Remember, first impressions count. Think of your profile in our system like a demo CD. You wouldn't burn off unfinished songs to CDs, bung them into envelopes with zero information, then post them out to A&R teams and radio producers around the country... would you? Hope not. If the first thing a producer hears is a badly recorded demo, it might put them off considering the tracks you upload in future. On the other hand, if the song isn't good enough quality to broadcast, but shows the making of a cracking tune, the producer might get in touch with you to ask for more. Weigh this up - and if you really want to upload tracks which aren't quite polished yet, you might want to consider emailing your local show in advance to warn them and explain your approach.
So, think carefully about what you submit. Make sure you're 100% happy with the tracks you've recorded before you upload them to us, and fill out your biog on your profile with a decent amount of info about you and your music, enough to give our radio teams a flavour of what you're all about and something read out on air.
Want more advice? Over at BBC Surrey, Melita Dennet from BBC Music Introducing: The South has put together a page of tips and things to bear in mind before uploading your tracks to us.
Currently we only use your music on the BBC. However, we are always exploring opportunities to share music with potential partners. If you are interested in allowing us to share your music in this way then you can opt in via the checkbox on your profile page.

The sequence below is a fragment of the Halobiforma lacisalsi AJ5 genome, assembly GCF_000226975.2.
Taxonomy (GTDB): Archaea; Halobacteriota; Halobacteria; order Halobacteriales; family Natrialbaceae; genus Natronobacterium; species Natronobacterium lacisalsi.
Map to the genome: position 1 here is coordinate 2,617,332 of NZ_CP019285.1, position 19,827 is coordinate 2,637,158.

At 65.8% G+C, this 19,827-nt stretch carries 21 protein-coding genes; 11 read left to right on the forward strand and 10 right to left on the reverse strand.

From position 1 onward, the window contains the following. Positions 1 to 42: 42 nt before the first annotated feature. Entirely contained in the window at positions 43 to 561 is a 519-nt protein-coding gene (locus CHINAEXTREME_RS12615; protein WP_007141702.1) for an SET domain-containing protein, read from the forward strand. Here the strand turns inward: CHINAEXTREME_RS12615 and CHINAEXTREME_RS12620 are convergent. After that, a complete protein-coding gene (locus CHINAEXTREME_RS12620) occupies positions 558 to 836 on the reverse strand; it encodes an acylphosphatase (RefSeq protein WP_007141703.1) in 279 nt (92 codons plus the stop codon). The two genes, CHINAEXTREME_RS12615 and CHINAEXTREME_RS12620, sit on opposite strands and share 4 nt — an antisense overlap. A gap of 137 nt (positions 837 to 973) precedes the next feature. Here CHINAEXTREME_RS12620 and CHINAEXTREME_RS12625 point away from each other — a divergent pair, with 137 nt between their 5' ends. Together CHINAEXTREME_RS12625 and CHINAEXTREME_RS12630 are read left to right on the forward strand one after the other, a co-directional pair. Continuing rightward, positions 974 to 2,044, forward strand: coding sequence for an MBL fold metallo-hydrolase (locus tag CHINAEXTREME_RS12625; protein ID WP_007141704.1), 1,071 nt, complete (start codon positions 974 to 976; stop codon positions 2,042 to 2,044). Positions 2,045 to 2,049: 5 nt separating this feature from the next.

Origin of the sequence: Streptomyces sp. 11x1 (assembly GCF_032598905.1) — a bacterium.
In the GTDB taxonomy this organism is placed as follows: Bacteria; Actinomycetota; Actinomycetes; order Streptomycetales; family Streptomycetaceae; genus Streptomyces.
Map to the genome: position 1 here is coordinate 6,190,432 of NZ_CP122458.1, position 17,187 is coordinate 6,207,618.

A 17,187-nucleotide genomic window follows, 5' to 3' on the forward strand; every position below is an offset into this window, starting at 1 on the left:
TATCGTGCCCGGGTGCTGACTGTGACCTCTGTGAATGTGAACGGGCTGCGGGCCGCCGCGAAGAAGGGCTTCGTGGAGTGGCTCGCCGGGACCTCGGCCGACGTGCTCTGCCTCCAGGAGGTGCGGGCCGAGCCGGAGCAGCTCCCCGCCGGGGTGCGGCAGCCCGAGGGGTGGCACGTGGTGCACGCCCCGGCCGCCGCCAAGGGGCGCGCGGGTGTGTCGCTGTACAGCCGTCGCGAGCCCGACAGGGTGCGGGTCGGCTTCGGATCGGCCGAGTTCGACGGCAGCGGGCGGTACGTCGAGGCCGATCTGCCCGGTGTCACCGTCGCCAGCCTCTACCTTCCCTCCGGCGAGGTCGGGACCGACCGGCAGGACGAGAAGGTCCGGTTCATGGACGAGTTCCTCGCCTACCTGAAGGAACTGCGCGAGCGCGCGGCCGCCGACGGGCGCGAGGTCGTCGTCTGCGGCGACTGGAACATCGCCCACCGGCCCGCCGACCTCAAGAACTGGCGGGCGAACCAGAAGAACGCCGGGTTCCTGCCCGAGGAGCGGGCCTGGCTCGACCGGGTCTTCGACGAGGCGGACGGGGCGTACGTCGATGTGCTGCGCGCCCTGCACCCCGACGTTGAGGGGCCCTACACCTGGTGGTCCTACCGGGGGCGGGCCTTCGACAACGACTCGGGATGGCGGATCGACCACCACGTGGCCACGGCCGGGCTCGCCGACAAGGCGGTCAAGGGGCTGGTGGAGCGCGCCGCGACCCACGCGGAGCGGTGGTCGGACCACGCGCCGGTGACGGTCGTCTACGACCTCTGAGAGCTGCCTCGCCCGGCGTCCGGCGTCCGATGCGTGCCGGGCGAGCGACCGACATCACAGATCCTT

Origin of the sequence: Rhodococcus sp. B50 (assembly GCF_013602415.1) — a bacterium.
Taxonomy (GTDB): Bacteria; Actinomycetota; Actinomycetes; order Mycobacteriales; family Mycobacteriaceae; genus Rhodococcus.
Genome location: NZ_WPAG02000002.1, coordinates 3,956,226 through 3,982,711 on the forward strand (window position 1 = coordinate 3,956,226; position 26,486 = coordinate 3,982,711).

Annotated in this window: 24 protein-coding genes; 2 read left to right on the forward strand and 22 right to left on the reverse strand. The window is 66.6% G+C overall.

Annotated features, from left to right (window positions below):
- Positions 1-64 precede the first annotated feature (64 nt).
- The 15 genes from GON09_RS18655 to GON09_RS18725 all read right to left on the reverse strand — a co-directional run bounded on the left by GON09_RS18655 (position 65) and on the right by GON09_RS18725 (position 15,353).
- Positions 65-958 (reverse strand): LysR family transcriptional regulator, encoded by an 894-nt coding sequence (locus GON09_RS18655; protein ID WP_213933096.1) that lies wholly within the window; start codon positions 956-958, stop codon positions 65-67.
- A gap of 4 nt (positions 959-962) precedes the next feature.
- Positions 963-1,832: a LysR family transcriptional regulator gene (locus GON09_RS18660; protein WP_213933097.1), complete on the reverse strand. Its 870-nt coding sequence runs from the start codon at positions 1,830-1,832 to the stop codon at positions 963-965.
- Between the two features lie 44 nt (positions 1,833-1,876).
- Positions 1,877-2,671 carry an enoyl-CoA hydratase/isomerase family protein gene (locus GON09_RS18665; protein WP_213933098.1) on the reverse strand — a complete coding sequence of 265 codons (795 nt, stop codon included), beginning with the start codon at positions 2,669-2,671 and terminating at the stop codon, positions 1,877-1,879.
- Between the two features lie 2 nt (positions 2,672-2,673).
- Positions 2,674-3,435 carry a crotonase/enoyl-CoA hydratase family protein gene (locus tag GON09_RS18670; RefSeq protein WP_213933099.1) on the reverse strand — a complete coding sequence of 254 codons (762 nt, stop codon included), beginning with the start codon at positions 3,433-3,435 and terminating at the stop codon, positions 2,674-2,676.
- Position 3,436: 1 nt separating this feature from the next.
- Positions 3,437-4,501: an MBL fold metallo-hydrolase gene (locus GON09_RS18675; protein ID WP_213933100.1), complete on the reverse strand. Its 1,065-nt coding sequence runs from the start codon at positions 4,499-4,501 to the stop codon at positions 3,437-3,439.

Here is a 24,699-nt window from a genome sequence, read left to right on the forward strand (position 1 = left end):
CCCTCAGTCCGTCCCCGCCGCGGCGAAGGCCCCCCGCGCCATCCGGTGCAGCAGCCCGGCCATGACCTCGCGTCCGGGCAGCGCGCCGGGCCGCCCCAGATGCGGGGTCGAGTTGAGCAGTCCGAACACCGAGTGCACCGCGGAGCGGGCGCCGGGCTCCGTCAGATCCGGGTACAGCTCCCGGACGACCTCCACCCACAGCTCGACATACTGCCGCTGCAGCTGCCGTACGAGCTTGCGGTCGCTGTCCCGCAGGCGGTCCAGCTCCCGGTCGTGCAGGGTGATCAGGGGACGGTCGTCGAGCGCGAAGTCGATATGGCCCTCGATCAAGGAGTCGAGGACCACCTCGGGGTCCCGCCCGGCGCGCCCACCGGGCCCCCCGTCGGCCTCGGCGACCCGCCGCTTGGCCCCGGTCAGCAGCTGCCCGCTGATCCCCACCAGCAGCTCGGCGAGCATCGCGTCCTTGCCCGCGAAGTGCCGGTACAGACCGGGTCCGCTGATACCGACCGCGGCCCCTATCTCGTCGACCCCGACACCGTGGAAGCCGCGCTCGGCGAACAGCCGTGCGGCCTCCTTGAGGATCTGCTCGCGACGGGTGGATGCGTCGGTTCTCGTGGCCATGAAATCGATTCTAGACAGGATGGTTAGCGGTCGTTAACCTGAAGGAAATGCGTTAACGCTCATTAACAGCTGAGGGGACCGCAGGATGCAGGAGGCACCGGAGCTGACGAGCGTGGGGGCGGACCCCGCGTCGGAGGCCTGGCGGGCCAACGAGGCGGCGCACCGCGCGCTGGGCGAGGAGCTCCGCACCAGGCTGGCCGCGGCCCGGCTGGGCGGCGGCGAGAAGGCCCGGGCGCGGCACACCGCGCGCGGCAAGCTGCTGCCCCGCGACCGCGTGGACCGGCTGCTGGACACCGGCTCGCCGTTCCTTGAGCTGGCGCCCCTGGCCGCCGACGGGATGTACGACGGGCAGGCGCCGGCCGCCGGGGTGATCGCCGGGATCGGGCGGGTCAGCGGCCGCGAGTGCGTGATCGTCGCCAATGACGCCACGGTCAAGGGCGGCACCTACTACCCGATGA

As this is a new initiative for BBC Music Introducing, we've tried to answer the most anticipated questions below:
1. Why is the BBC doing this ?
We’d like to be flexible for future opportunities. We don’t currently have any deals in place but that said, we’re always exploring our options to get your music out there.
2. How would it work ?
You give us permission to make your track(s) available via carefully chosen commercial partners, in line with the BBC Introducing ethos.
3. Who will the BBC work with ?
Commercial partners who fit with the BBC Introducing ethos, for example streaming services or other radio stations around the world.
4. Will you notify me if my music gets used commercially ?
Yes, in the same way we would if your music is played on air.
5. Will I get credited if my music is used ?
Wherever customary and possible- make sure your Introducing profile is up to date!
6. How will I get paid ?
BBC Worldwide, the BBC’s commercial arm, will do the deals and make sure you get paid, either by them or directly by the third party.
7. How much will I get paid ?
50% of what we receive for your track(s) pro-rated across the total number of tracks used.
8. Can I withdraw my permission if I get signed to a record label ?
Yes, in relation to any future commercial deals we may wish to do.
9. What happens if I decide to take my music down e.g. if the group splits up ?
We won’t consider it for any future commercial deals we may wish to do.